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Should you take a career break?
Four questions to ask yourself.
Welcome to Thrifted Design Leadership, the weekly newsletter where I share design leadership tips I’ve begged, borrowed and stolen from my betters ✨
A career break has been on my mind for years. I knew I needed time- but it’s scary! It goes against my every instinct to give up paid employment ‘and see what happens.’ And how do you know when the time is right?
The reason I knew I had to take a career break, was when I discussed it with the people I respected most in my life. Mentors, peers, parents and friends said, unanimously
“I wish I’d done that at your age”
But there’s a big gap between dreaming about it, and actually doing it.
So here’s the questions I asked myself, and the plans I put in place. Maybe it can help you if you’re on the same precipice, cautiously peering over the other side, heart aflutter for what might be.
4 Questions to ask before taking a career break
What market forces may affect your time out?
Last October was my first time truly considering taking a sabbatical- right as tech workers were being laid off left right and centre, and the economy was incredibly unstable. Media was doom and gloom. As a child of the last recession, common fears of being perpetually unemployed or underemployed rose to mind.
Relating to a point below, this is why you need to trust your intuition. We are constantly analysing the situations around us, conscious and subconsciously. Another reminder that everyone should read The Gift of Fear.
If it doesn’t feel like the right time? Inspect that feeling. But trust it. A career break without planning is just ragequitting a job.
October wasn’t right. But, January was. It was a feeling I got from my work, but also from the market, the opportunities that were being presented to me, and the conversations I was having with other designers.
Like all big life decisions, no timing will be perfect, but there will be the right time for you
What’s your runway?
Can you tell I’ve worked in startups too long?
An unpaid sabbatical is not for the financially faint of heart. You have to get very comfortable with looking at your finances in detail and being honest about what those would look like without a monthly salary.
We all, unfortunately, need money to live, and unless you have a particularly generous parent, partner or glucose guardian, it’ll likely be your savings paying for this time out. So it’s time to get brutally honest.
What are your fixed and variable outgoings? Are there any big expenses you’ll need to make over your planned leave? Taxes, building fees, dentist appointments etc….
What could you cut? 'Unfortunately, my vintage charity shop habit will be the first to go.
Do you have any minor income streams? Painting peoples pets, selling on Depop, giving conference talks? These can buoy you along in a less formal way than a traditional 9-5.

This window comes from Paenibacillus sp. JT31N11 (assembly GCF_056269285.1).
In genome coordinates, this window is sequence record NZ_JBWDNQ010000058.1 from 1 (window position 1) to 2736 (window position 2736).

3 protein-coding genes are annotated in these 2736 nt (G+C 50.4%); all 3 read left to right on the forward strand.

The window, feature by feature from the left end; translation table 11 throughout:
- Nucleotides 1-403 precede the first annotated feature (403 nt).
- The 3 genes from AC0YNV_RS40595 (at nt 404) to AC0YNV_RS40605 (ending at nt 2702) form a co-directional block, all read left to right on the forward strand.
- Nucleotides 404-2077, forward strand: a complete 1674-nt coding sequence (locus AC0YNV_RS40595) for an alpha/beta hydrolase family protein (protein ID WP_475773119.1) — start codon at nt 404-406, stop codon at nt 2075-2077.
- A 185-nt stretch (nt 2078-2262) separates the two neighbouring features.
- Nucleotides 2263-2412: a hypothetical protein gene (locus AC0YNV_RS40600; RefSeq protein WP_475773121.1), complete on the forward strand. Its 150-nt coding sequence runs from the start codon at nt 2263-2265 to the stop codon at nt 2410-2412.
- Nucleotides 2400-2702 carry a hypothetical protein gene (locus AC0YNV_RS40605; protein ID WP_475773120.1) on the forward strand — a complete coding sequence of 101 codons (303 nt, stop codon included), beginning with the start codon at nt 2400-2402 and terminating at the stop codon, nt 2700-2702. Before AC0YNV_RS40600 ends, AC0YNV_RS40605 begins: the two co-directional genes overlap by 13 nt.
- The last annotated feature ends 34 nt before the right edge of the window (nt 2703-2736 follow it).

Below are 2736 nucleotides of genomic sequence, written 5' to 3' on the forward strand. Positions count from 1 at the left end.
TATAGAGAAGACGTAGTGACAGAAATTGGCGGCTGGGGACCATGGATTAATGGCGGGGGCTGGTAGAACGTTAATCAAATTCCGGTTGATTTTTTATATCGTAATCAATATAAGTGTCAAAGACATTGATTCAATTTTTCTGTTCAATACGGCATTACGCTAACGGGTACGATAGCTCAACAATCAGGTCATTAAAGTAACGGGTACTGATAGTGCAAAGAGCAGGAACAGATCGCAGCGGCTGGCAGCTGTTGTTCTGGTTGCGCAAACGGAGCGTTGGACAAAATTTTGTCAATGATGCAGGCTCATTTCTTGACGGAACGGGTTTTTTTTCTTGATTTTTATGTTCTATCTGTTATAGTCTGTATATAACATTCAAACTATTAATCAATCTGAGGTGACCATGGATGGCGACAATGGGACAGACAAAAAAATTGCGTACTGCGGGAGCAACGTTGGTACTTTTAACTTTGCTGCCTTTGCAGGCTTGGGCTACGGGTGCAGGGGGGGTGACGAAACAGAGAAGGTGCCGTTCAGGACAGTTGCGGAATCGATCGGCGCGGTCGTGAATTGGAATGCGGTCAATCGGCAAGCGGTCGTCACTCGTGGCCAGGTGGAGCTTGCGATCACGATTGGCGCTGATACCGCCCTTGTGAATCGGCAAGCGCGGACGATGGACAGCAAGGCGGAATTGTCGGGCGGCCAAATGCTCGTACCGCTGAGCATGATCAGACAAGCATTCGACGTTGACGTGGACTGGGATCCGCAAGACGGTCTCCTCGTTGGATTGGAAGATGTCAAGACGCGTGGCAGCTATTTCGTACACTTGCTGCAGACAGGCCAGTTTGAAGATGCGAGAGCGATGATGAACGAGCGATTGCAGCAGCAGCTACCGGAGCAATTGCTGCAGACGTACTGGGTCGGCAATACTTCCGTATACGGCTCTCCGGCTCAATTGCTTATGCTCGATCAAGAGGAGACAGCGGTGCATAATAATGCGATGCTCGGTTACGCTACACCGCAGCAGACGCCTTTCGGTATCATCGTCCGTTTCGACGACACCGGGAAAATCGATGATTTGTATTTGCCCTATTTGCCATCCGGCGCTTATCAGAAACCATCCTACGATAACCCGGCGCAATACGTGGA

Calculate your burn rate (how much you spend per week/month), and evaluate how long you have until you need to find paid employment again. And yes, I do mean in a Google Sheet… Try cutting your expenses by 5, 10 or 15 percent. How much time does that give you? Is that time worth giving up the charity shop habit?
How stable is the rest of your life?
Who will be affected by your loss of income? Children, partners, parents, pets? How precarious is your housing situation- could you cope with a 34% rent increase from your career break savings pot?
As a sporadically clinically depressed person, I know what it is like to want to give up everything and just hibernate for a year. A career break should not be that. It should be a time to recharge, introspect and plan for your most fulfilling life. Work is a valuable piece of routine for the depressive.
Know yourself well enough to know the difference.
How will you use your time?
You don’t need to know exactly what you’ll do in your break. That’s part of the joy of it! But you need to think of some structured activities to get there.
We discover ourselves through effort (and by that I mean, making things with your hands or your brain or your voice.) How will you build, as opposed to consume, in your time away from formal employment?
Personally, I had a clear goal (figure out through conversation, research and creative practice what sort of design leader I wanted to be) that couldn’t be accomplished alongside my 9 to 5. When I’ve answered that question- that’s when I’ll be done.
How will you evaluate when your career break is over? Is it when the money runs out? Do you want to put an art exhibition together? Is it when you line up the job of your dreams, or get accepted into a Masters program? Only you can decide.
So- have I persuaded any of you? Does this resonate with your own reasons for taking a career break? I’d love to hear your experiences- let me know below!
Notes from the editor
First, I am overwhelmed by the support on my last post.
Doing something like taking a career break is scary as it challenges many of the commonly held beliefs of what success looks like, and what career aspirations should be. Knowing that there are over 100(!) of you cheering me on out there, reading these words- means so much.
Thank you all so much for being part of this journey with me. Here’s to many more.
Next week is one from the backlog - The Future of Fashion in Games, adapted from my Develop 2022 talk. Don’t miss it!